The universe is expanding faster and faster. This accelerated expansion has been measured in a variety of ways, but there is a major problem. Depending on whether you’re looking at the very distant universe or not, you get two different numbers for the expansion rate of the universe.
This crisis in cosmology has been vexing astrophysicists for several years now. A new study has measured the expansion rate of the universe with a different method and found that the discrepancy in the number is definitely there.
In a paper accepted in The Astrophysical Journal, the team described how they measured the infrared properties of 63 elliptical galaxies within 330 million light-years (100 million parsecs) of Earth. The astronomers used the surface brightness fluctuation (SBF) technique, which works for elliptical galaxies because they are old and have a consistent population of old stars.
The researchers measured the Hubble constant – also known as H0 (H-naught or H-zero) – finding a value for it of about 73 kilometers per second per megaparsec. This means that if two galaxies are 1 million parsecs apart, they would appear to be moving away from each other at a speed of 73 kilometers (45 miles) per second,
This is consistent with other methods that looked at the expansion rate in the local universe, but it is larger than what was measured in the very early universe. Observation of the cosmic microwave background put H0 at around 68 kilometers (42 miles) per second per Megaparsec.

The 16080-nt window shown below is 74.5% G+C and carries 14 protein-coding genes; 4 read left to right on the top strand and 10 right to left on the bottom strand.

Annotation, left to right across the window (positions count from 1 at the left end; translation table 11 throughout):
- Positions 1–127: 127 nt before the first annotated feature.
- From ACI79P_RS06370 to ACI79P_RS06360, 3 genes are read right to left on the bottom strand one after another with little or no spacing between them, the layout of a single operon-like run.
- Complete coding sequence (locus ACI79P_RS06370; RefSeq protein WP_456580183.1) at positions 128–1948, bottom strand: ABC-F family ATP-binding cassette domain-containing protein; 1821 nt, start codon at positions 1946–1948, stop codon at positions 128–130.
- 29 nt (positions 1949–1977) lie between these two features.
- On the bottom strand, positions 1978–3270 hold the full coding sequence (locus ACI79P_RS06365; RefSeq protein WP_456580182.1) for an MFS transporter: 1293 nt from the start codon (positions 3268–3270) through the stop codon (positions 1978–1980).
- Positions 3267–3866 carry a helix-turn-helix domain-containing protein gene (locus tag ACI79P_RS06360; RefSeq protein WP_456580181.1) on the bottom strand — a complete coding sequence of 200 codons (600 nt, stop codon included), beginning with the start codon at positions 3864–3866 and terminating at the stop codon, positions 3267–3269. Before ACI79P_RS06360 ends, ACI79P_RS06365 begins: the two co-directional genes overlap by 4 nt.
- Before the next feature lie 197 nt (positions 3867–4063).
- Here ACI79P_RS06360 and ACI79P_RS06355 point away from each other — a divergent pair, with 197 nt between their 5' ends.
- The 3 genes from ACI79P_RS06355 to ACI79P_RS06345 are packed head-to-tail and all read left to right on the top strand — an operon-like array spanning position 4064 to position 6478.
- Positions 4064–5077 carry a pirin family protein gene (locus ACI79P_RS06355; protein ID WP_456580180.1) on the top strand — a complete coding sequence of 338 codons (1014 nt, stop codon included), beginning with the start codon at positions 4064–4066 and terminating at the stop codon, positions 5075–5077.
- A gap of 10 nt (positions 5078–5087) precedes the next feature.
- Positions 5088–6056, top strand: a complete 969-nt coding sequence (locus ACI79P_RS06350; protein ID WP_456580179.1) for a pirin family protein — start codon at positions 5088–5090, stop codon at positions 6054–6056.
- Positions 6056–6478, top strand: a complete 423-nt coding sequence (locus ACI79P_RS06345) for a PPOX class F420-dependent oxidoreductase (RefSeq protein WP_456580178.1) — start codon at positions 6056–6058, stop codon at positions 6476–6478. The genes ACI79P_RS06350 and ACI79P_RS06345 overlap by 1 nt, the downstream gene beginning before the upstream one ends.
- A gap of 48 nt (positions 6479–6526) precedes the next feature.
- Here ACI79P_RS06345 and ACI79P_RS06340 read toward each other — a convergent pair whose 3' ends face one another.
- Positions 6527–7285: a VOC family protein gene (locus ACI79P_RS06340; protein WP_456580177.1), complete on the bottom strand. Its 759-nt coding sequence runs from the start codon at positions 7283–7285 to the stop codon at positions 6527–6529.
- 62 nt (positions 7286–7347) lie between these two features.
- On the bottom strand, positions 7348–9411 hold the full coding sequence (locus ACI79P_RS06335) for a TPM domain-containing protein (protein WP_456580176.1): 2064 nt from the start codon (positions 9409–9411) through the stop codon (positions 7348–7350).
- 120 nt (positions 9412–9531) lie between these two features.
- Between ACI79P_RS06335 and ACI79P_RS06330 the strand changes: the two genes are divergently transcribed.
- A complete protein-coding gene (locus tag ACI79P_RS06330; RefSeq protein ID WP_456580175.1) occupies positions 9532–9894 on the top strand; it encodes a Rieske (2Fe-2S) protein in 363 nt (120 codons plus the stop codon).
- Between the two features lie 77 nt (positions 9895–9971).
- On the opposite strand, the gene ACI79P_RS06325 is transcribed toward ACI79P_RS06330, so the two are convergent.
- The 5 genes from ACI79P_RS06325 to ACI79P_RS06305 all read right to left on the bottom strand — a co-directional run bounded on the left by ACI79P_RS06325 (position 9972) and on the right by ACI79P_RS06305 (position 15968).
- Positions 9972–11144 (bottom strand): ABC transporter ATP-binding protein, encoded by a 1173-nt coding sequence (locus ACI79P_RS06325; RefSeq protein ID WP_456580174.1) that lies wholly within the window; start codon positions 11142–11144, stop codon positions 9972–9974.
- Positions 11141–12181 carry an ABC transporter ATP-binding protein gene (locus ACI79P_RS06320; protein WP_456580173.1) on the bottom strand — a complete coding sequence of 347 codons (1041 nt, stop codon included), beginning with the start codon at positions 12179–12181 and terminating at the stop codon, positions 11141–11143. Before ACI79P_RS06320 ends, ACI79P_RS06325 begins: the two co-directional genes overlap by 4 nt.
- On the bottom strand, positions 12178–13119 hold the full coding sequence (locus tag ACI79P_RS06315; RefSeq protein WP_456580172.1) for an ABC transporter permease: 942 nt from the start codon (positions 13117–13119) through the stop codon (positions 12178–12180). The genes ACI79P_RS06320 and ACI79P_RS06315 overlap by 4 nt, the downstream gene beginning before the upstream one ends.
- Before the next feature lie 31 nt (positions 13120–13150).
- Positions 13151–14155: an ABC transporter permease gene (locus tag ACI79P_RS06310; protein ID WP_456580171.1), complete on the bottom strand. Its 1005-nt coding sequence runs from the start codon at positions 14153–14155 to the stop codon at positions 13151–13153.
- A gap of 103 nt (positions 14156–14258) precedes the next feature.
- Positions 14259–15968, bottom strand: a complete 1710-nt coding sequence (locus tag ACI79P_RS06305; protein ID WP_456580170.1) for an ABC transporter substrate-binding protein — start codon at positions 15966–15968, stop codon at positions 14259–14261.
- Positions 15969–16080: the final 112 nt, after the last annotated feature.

“For measuring distances to galaxies out to 100 megaparsecs, this is a fantastic method,” co-author Professor Chung-Pei Ma, from the University of California, Berkeley, said in a statement. “This is the first paper that assembles a large, homogeneous set of data, on 63 galaxies, for the goal of studying H-naught using the SBF method.”
The fact that several independent methods all find different values is truly a challenge. There could be something we have not taken into account in our theories – or maybe the uncertainty on the measurements is too optimistic.
“The jury is out,” Professor Ma said. “I think it really is in the error bars. But assuming everyone’s error bars are not underestimated, the tension is getting uncomfortable.”
Whatever the cause, this tension is here to stay. Cosmology is at an important crossroads. Humanity’s understanding of the universe is both the best it has ever been, and yet limited. New observatories, both on the ground and in space, will hopefully provide new ways to look at the universe and help solve this mystery.